The Craft Lager Revolution Is Finally Here. And It’s… Hamm’s?
As microbrewed American light lagers proliferate with classic taste and nostalgic branding, what’s Old Style is new again.
9:02 AM CST on November 22, 2023
Dan Herman knows something that’s true of all beer drinkers: “Everybody has their cheap-shit beer they prefer.” For Herman, corporate revenue officer at Falling Knife Brewing Co., it’s Hamm’s, followed closely by Coors Banquet.
As we talk, we’re sipping pints of Tomm’s. The crisp, golden lager under dim lighting harkens to some nondescript hometown bar more than a northeast Minneapolis taproom. I picture a time when beer cans were popped open with a church key, glass bottles imbued quality, and coolers held nearly identical, ice-cold American light lagers.
Named after the Falling Knife’s chief brewing officer, Tom Berg, Tomm’s delivers “The Taste You Remember,” according to its packaging. The label’s jaunty cursive letters and soft, primary colors play into that, along with the can’s gold top.
Falling Knife isn’t the only Minnesota brewery using this trick in recent years. “We're all trying to lean on the nostalgia of it,” Herman says.
Steve Finnie, head brewer and co-founder of Rochester’s Little Thistle, views his light lager, The Doug, similarly. “It's the kind of lager that my father-in-law—an 80-year-old, retired farmer from Iowa who used to drink Milwaukee's Best—can drink,” Finnie says.
After years of discussion about a craft lager revolution, it almost feels like a bait and switch that these light lager clones are ascendant. However, what seems like a lucrative decision to make bargain products is fraught with technical difficulty, scheduling concerns, and “lite” margins.
So why are so many breweries making them?
Who’s brewing American light lager?
Ready for a noncomprehensive list?
Twin Cities-area breweries making this style of nostalgically branded lighter beer include Barrel Theory Beer Co. (BT Lite); Elm Creek Brewing Co. (Simple Fresh); Fair State Brewing Cooperative (Union Lager, a collab with August Schell Brewing Co.); Fulton Beer (Chill City Chugger); Saint Paul Brewing, which is located in the old Hamm’s brewing facility (Shamm’s); OMNI Brewing Co. (OMNI Lager); and Venn Brewing Co. (Bull Brand and others). Looking to Greater Minnesota, there’s Bent Paddle in Duluth (Light), Castle Danger in Two Harbors (Lager Royale), and Revelation Ale Works in Hallock (Kittz).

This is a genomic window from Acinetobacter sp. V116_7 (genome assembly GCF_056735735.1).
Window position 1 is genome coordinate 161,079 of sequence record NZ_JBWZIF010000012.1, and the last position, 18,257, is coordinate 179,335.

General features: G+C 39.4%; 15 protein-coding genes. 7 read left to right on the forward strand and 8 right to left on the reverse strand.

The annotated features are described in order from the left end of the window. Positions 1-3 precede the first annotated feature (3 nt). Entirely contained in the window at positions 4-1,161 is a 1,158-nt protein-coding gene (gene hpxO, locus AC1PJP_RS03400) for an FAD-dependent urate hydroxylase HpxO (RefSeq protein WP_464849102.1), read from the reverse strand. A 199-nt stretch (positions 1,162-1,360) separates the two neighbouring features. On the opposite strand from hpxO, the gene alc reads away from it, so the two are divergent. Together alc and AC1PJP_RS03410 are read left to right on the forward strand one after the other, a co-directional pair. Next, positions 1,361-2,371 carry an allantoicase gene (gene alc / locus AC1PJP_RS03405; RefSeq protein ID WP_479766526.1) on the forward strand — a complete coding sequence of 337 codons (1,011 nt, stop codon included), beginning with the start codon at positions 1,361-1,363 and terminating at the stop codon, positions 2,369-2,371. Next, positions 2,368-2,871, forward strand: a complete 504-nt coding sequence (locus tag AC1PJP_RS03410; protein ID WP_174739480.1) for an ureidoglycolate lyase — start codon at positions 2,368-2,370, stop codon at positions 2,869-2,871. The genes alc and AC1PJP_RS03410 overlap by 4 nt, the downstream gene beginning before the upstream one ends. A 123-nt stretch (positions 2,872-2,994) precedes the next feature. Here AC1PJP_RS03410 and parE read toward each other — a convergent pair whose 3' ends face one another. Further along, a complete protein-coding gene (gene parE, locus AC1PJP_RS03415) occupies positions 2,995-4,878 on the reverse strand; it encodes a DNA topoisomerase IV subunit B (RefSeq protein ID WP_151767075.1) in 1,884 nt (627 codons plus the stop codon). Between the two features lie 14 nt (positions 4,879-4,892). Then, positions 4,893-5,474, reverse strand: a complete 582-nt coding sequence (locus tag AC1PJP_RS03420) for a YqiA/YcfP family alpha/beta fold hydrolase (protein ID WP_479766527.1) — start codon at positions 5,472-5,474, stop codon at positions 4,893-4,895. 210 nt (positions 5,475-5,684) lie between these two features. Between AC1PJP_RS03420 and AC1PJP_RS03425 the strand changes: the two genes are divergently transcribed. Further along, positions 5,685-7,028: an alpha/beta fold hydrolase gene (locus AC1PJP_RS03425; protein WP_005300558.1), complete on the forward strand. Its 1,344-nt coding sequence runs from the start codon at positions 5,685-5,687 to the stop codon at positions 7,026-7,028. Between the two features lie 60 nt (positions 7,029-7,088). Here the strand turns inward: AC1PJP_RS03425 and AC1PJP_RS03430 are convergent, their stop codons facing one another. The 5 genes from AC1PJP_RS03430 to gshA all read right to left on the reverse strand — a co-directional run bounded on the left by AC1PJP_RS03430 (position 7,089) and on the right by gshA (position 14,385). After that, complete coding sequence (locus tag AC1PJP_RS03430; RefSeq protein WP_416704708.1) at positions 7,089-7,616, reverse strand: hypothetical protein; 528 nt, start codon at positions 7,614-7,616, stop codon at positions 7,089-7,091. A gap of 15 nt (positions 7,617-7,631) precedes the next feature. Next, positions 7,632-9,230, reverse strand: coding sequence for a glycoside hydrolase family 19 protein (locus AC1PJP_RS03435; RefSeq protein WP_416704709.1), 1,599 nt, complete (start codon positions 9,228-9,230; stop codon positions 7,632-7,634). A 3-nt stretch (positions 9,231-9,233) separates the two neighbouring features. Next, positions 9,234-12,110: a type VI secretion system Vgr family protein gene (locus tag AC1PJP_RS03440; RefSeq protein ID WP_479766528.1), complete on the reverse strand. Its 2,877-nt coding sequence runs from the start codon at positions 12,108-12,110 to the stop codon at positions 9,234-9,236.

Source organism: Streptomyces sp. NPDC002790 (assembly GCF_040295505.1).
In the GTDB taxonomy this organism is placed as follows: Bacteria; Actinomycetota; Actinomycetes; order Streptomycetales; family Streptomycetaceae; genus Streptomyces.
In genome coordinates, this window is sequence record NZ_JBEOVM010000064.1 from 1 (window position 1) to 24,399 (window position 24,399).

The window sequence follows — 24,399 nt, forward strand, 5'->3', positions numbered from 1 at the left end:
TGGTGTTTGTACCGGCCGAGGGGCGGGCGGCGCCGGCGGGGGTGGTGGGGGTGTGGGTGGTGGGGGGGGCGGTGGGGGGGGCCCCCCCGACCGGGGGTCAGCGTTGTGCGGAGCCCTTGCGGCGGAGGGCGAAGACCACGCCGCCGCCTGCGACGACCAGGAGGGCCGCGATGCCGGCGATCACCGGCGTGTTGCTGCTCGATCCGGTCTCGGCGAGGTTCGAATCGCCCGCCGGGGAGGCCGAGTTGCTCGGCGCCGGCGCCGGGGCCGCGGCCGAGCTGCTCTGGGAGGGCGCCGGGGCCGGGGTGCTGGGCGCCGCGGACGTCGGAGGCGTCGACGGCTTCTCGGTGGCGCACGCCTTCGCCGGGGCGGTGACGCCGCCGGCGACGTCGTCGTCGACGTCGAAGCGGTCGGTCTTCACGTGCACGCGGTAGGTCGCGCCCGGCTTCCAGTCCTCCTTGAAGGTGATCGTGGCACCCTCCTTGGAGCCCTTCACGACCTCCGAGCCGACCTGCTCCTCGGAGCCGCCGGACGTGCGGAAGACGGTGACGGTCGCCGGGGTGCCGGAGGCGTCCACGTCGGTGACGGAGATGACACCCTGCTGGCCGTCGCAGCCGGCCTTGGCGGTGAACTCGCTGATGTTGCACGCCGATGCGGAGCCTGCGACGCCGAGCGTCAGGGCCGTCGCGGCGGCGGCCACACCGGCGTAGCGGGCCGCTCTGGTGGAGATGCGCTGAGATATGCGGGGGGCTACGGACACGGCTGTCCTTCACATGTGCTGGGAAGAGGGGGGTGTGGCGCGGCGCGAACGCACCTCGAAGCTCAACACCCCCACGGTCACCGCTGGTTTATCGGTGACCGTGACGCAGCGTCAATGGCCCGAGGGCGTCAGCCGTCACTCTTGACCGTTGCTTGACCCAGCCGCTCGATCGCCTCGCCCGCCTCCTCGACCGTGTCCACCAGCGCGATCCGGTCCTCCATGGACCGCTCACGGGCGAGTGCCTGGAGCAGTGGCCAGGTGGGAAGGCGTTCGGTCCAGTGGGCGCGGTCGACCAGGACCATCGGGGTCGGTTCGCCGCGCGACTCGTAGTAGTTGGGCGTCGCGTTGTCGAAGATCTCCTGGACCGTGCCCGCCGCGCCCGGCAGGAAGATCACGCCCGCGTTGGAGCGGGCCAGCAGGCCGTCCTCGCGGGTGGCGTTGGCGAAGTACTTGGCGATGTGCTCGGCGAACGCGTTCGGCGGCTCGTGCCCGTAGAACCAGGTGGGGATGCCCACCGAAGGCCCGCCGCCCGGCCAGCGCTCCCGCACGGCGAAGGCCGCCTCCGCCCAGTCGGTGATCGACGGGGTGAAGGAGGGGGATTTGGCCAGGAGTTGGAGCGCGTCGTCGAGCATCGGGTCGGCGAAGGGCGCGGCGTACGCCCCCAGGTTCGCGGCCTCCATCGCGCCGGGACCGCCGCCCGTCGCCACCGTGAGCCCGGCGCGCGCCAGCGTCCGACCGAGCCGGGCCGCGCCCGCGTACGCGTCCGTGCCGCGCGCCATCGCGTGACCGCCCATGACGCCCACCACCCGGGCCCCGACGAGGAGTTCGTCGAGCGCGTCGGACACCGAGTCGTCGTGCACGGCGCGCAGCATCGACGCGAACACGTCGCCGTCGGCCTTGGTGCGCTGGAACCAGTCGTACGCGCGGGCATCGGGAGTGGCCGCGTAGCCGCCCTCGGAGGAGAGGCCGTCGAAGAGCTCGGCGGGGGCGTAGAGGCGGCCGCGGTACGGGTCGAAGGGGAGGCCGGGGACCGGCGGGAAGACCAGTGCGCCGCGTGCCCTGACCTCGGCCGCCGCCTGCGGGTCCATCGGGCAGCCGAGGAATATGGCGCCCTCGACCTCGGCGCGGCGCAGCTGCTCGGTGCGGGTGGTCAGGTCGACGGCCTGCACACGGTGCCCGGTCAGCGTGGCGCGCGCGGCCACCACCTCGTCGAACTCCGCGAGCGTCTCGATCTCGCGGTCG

And when you add breweries making a classic-tasting style without the kitsch, the list grows much longer. The team at Dabbler Depot pointed me to excellent examples from Dangerous Man Brewing Co. (Danger Lite), Portage Brewing Co. (Zero Day Lager), and Giesenbräu Bier Co. (Town Ball Lite).
The American light lager—a term we'll use broadly throughout to encompass styles ranging from Budweiser to Michelob Golden Light—might seem like an unusual move for a brewery that focuses on classic German and Czech styles. But Erin Hutton, owner of New Prague's Giesenbräu Bier Co., wanted to make a light lager that his in-laws enjoy on hunting trips instead of Busch Light. Then local baseball fields started serving it, and it soon went into distribution.
“It started as us just being like, ‘Hey, we can brew a lager that is basically the same thing as Busch Light, but it'll be 10 times better,” Hutton says. “And it really took off.”
Straddling the line is Excelsior Brewing Co. Its Lakestyle Lager shows some inspiration from olden-days Miller Lite, but with several icons that seem like they could’ve been pulled from the graphic design website Canva. The recent 13 Folds Light American Lager offers a lighter taste that brewer Ariel Keeton describes as “the Excelsior Coors Light.”
“There is something so nostalgic and relatable about crisp light lagers,” Keeton says. “You can drink them in the middle of the summer in July and not feel like you're gonna die. And you can drink them in the middle of wintertime, and it's just refreshing.”
The growth of light lager stems from the intense flavors craft breweries have kicked out for over a decade, adds Venn CEO Kyle Sisco. During the pandemic, trends exploded as microbreweries grasped at anything to make sales.
“Brewers have had palate fatigue for longer than consumers have because we have to taste the stuff we're making for consumers every day,” he says. “By the time we're done with work, we want something light and refreshing to offset the barrage of flavor we've had to endure.”
It could be something from Schell’s, to whom Venn pays tribute with its Bull Brand and other offerings like Creamium. Venn made Bull Brand in collaboration with neighboring south Minneapolis staple Bull’s Horn Food & Drink, and they actually dialed back its original Deer Brand copycat branding prior to distribution.